I think I said too much.
There was a long, very long, time in my life when I said basically nothing. I held it all inside. I was the very epitome of ‘bottled up’. And then I started writing and it was like all sorts of fizzy stuff rose to the top and spluttered out from under the cap. Mainly here.
It feels good, a release valve and all that, but this weekend I found myself in a writing workshop and that bottle got properly shaken up and I may have made a complete fool of myself.
The event was labelled as a FOOD writing workshop and I, in my innocence, thought we might be asked to brainstorm effective adjectives to describe cheesecake, or instructed on international standards of measurement. Remember, I studied SCIENCE! Our lab write-ups were not expected to stir the emotions. We weren’t required to read them aloud to an expectant circle of fellow scientists who might comment on our choice of the word incubate over cook, dispense over pour or centrifuge over stir vigorously.
Nope. No lists at all of handy adjectives, nor tables nor graphs, nor even rules about Oxford commas, and the minute I saw those chairs arranged in a CIRCLE I knew I was in Trouble.
Our first task was to write a poem.
Dear God, I thought, are they serious? We had five minutes to choose from some vaguely culinary objects placed on a table, and then another ten minutes, or so, to compose a poem.
This was immediately followed by the sheer terror of realisation that I would have to read it aloud.
People are lovely. The kindness of strangers is such a reassuring thing. There were eleven of us: 5 Irish, 1 English, 3 American and, bizarrely, 2 unrelated Mexicans. What was striking, I suppose, was that despite disparate backgrounds and various motivations, everyone immersed themselves in the experience and went with it. There was no place to hide. Everyone, every single person, was kind and generous. The teachers/ facilitators/ counselors, Regina Sexton and Jools Gilson, were patient and insightful and, thankfully, funny. It felt more like therapy than school. Seriously, not like science, not even a little bit. I can’t even tell whether or not I learned anything.
The reward for reading a poem aloud came in the form of a break, with tall pots of coffee and buttery shortbread hearts served by ladies in navy uniforms and white broderie anglaise trimmed aprons. Nice.
But, the respite was short-lived and the second task did the shaking. We were asked to write a recipe, but not really a recipe, more a memoir piece with food, or a recipe, at its core. You see the danger here, don’t you?
I was already brimming with endorphins and charged with caffeine. I sat facing the wall in the same corner where I had written the poem and I was crying before I reached the first full stop.
Spill, spill, spill. A memory on a page. Tears and snot all over the place.
In my defence, I wasn’t the only one. It’s fascinating to me how much emotion is bound up in our memories of food. Or, on the other hand, how much food we even remember.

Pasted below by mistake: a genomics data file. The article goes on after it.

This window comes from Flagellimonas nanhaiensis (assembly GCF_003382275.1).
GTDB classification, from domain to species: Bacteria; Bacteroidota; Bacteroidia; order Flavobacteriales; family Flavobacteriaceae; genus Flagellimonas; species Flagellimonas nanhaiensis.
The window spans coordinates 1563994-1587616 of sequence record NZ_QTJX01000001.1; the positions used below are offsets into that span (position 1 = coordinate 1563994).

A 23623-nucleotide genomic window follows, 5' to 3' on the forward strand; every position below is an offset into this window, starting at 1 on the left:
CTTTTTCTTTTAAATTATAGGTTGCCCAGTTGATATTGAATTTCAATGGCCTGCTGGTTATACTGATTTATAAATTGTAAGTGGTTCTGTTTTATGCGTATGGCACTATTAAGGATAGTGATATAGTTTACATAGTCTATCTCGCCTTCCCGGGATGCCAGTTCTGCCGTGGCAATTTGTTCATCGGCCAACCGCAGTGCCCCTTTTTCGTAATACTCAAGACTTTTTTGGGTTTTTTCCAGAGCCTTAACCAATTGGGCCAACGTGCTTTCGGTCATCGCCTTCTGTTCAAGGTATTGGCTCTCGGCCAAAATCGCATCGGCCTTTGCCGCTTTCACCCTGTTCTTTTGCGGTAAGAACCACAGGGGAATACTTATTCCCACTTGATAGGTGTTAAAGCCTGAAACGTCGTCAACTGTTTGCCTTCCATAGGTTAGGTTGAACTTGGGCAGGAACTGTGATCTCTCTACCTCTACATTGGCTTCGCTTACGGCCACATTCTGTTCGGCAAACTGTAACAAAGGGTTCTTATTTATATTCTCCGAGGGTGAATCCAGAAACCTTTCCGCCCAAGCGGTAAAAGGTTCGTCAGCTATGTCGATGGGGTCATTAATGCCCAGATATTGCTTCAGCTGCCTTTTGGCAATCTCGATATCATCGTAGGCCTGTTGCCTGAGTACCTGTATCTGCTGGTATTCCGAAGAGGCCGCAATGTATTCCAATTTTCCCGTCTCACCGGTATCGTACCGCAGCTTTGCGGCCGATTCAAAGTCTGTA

Dorcas Barry gave a talk on Saturday about the idea of emotional nourishment. Apparently, when we experience a happy, joyful, meal with family or friends, we experience a rush of oxytocin which not only aids digestion but has incredible health benefits. Oxytocin drastically reduces our risk of heart disease, even in the face of a toxic diet. There’s even science to prove it.
Now, here’s the thing, when we REMEMBER that lovely, happy meal with loved ones, we get exactly the same PHYSICAL rush of oxytocin and the same protective effect, even at a distance of years or decades from the actual plate of food. So, when the kids share a good laugh over passing all their sprouts to my plate, or a potato that bears a passing resemblance to Donald Trump, they are creating memories that will, literally, protect their hearts, over and over again, for the rest of their lives. And when we sit down on Christmas Eve and remember all the other Christmases, we are laying down a barrier against all the goose fat we are about to consume. Isn’t that amazing?
It seems to me, and I would love to know if anyone out there knows more about this, that we have evolved so that people who reminisce, recall, read, talk and write (even terrible poetry) about food actually have a better chance of survival. Hah! I feel I have found the ultimate justification for all my waffling.
I’d like to mention two fellow (and FAR superior) bloggers from the workshop.
Kathy writes Gluts and Gluttony, a beautifully written blog about growing and cooking food in the Cotswolds.
Lily writes A Mexican Cook, in her friendly, cheerful, authentic voice, about Mexican food and how to cook it in Ireland.
Litfest17 was a blast. I was still spilling words all days Saturday, asking stupid questions of bemused celebrity chefs and gushing idiotically in my excitement at meeting some of my heroes.
And the food, oh God, we could be here for hours but my oxytocin levels might reach dangerous heights.
Yes, yes, I know, I can’t NOT put it in. It’s nothing much. You’ll wonder now, what all the fuss was about.
How To Cook Eggs.
It was the way she made eggs for me, in the morning or maybe for lunch.
Always the same ancient saucepan, the enamel worn off it and a handle that would brand you if you didn’t know how to position it just right on the orange-glowing electric coil.
She would count in the eggs, two for me and two for her, and pour water from the tap, just enough to cover them, and cook them then, at a gently knocking simmer, until they were exactly right.
No timers or gadgets, just somehow knowing when they were done, with the white white, not snotty, and the yolk still having a bit of run to it.
What I remember best are the sounds. The crack of the spoon against the eggshell, the scooping out of the egg into a cup, then a quick clinking stir with a knob of butter and a pinch of salt until it was amalgamated together into golden, endlessly comforting, googy eggs.